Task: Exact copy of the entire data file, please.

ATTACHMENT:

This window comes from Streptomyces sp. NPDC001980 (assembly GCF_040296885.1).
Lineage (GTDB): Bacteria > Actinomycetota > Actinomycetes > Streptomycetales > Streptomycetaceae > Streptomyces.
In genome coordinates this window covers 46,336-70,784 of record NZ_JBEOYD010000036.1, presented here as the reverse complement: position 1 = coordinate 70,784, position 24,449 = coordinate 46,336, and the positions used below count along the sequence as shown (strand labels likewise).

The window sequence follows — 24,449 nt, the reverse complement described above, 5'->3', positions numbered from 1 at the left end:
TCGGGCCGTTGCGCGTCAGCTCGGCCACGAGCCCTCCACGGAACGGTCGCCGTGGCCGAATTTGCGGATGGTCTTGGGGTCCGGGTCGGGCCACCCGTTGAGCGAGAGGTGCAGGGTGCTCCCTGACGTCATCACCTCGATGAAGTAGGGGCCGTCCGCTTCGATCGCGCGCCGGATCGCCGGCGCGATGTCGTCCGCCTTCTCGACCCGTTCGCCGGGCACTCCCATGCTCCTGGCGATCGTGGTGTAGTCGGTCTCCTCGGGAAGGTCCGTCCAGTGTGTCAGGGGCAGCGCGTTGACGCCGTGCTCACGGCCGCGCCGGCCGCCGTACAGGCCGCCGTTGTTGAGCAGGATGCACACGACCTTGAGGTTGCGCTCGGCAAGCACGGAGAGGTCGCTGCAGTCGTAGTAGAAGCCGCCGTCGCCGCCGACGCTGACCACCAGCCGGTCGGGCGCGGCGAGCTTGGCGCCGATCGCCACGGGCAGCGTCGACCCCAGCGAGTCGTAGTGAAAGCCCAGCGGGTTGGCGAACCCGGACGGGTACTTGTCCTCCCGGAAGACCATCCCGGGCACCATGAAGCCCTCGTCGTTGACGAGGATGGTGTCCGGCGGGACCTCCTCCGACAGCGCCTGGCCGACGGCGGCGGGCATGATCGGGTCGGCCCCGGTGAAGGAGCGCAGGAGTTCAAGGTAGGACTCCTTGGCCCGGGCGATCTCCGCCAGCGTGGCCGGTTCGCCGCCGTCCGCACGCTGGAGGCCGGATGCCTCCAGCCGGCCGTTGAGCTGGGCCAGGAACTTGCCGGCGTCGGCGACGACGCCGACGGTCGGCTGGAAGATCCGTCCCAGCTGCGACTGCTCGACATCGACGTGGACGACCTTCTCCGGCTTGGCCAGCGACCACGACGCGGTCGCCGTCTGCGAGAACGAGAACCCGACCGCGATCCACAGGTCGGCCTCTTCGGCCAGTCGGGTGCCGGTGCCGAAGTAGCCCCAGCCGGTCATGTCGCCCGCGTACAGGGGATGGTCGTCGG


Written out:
This window comes from Streptomyces sp. NPDC001980 (assembly GCF_040296885.1).
Lineage (GTDB): Bacteria > Actinomycetota > Actinomycetes > Streptomycetales > Streptomycetaceae > Streptomyces.
In genome coordinates this window covers 46,336-70,784 of record NZ_JBEOYD010000036.1, presented here as the reverse complement: position 1 = coordinate 70,784, position 24,449 = coordinate 46,336, and the positions used below count along the sequence as shown (strand labels likewise).

The window sequence follows — 24,449 nt, the reverse complement described above, 5'->3', positions numbered from 1 at the left end:
TCGGGCCGTTGCGCGTCAGCTCGGCCACGAGCCCTCCACGGAACGGTCGCCGTGGCCGAATTTGCGGATGGTCTTGGGGTCCGGGTCGGGCCACCCGTTGAGCGAGAGGTGCAGGGTGCTCCCTGACGTCATCACCTCGATGAAGTAGGGGCCGTCCGCTTCGATCGCGCGCCGGATCGCCGGCGCGATGTCGTCCGCCTTCTCGACCCGTTCGCCGGGCACTCCCATGCTCCTGGCGATCGTGGTGTAGTCGGTCTCCTCGGGAAGGTCCGTCCAGTGTGTCAGGGGCAGCGCGTTGACGCCGTGCTCACGGCCGCGCCGGCCGCCGTACAGGCCGCCGTTGTTGAGCAGGATGCACACGACCTTGAGGTTGCGCTCGGCAAGCACGGAGAGGTCGCTGCAGTCGTAGTAGAAGCCGCCGTCGCCGCCGACGCTGACCACCAGCCGGTCGGGCGCGGCGAGCTTGGCGCCGATCGCCACGGGCAGCGTCGACCCCAGCGAGTCGTAGTGAAAGCCCAGCGGGTTGGCGAACCCGGACGGGTACTTGTCCTCCCGGAAGACCATCCCGGGCACCATGAAGCCCTCGTCGTTGACGAGGATGGTGTCCGGCGGGACCTCCTCCGACAGCGCCTGGCCGACGGCGGCGGGCATGATCGGGTCGGCCCCGGTGAAGGAGCGCAGGAGTTCAAGGTAGGACTCCTTGGCCCGGGCGATCTCCGCCAGCGTGGCCGGTTCGCCGCCGTCCGCACGCTGGAGGCCGGATGCCTCCAGCCGGCCGTTGAGCTGGGCCAGGAACTTGCCGGCGTCGGCGACGACGCCGACGGTCGGCTGGAAGATCCGTCCCAGCTGCGACTGCTCGACATCGACGTGGACGACCTTCTCCGGCTTGGCCAGCGACCACGACGCGGTCGCCGTCTGCGAGAACGAGAACCCGACCGCGATCCACAGGTCGGCCTCTTCGGCCAGTCGGGTGCCGGTGCCGAAGTAGCCCCAGCCGGTCATGTCGCCCGCGTACAGGGGATGGTCGTCGG